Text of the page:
Jesy Nelson’s BBC Three documentary Odd One Out is incredibly brave and we must all do better.
The hour-long feature sees the Little Mix singer talk candidly about the horrific abuse she has been a victim thanks to social media, revealing how she attempted to take her own life in 2013 when she ‘couldn’t take it any longer.’
There are absolutely no frills here. The subject matter isn’t wrapped up in cotton wool and the camera doesn’t cut when Jesy reveals all the ugly and upsetting details.
Beginning with her suicide attempt, Jesy recalls how the constant trolling made her feel so embarrassed and ashamed that she just wanted the pain she felt to stop. Just minutes in we’re sat with a lump in a throat and tears in our eyes. Yes, it’s harrowing stuff, but it’s the girm reality of the darker side to Twitter, Instagram and Facebook and it shouldn’t be ignored.
Jesy shot to fame in 2011 after her girl group Little Mix won The X Factor, but cites that going on the show ‘wasn’t worth her happiness’.
The night they won, Jesy remembers scrolling through her Facebook messages and finding abuse from a stranger that said she ‘deserved to die’, adding that from there on in they just got worse and worse.
One particularly cruel comment came from Katie Hopkins after Little Mix performed on X Factor in 2013.
After the group’s gig, Katie tweeted: ‘Packet Mix have still got a chubbier in their ranks. Less Little Mix. More Pick n Mix.’
‘All I remember feeling at that time is ‘what’s the f***ing point?’ Jesy admits. ‘I starved myself for a week and I’m still getting called fat. I could be the skinniest girl in the world and this is never going to go away.’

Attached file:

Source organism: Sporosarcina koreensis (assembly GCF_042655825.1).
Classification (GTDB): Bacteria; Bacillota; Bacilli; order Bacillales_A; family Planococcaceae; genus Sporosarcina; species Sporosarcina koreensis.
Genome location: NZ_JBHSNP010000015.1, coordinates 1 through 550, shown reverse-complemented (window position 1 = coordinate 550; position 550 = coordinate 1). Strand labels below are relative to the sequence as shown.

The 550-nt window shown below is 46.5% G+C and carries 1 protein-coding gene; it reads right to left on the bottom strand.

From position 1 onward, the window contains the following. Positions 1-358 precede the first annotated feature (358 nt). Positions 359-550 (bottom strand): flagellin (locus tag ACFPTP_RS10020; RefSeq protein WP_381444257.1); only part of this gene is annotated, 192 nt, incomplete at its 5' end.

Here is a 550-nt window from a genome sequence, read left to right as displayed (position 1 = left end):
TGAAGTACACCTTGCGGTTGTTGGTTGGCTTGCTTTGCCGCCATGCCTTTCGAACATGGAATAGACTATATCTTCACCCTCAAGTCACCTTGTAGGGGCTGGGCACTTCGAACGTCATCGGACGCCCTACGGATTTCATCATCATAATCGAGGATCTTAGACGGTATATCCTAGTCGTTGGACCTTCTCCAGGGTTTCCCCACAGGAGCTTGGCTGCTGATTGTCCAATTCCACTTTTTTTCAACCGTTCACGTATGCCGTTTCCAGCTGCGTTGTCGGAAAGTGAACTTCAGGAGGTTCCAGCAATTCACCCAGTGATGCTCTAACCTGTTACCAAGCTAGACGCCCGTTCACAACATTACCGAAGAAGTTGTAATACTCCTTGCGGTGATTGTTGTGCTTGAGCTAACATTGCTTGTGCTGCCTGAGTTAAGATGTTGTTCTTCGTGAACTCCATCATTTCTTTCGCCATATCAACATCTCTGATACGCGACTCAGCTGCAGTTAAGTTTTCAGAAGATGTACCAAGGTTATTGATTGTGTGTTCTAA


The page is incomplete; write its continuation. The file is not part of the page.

Jesy’s own mother Janice White fights back tears as she talks about the impact the abuse has had on her child, confessing that she’d choose to have her before fame took ahold if she had the chance.
‘If I could have my Jes back to how she was before… I miss her,’ she says. ‘I just feel like I’ve lost Jes to social media.’
From Jesy’s mum yearning for her old daughter back before her X Factor success, to her bandmates at a loss of how to bring back the fire and passion they miss in their friend, it’s clear that the star is not the same person she was.
Cyberbullying ruined Jesy’s life and these personal accounts verify that. But there is light at the end of the tunnel.
Beyond her own experiences, Jesy meets with other victims of online bullying as well as a brokenhearted couple who lost their daughter to suicide as a result of trolling. She was just 16.
Odd One Out is hard to watch and it’s meant to be. Jesy is extremely brave to open up about her struggles at the hands of cyberbullies and it’ll no doubt act as a support for those dealing with their own demons.
Cal Strode, Media Manager at the Mental Health Collective, tells www8.sale-north-face.org of the impact that the documentary will have on audiences up and down the country, saying: ‘Many young people are living in the shadow of the darker side of social media, facing things like Cyberbullying.
‘This programme will no doubt send a powerful message that they are not alone.’
Call adds: ‘Though speaking out about it can be daunting, Jesy Nelson shows that great strength can be found in vulnerability.
‘There is nothing to be ashamed of and talking about what is happening with someone you trust can be the first step on the road to recovering your mental health.’
Jesy Nelson: Odd One Out is available to stream on BBC iPlayer.
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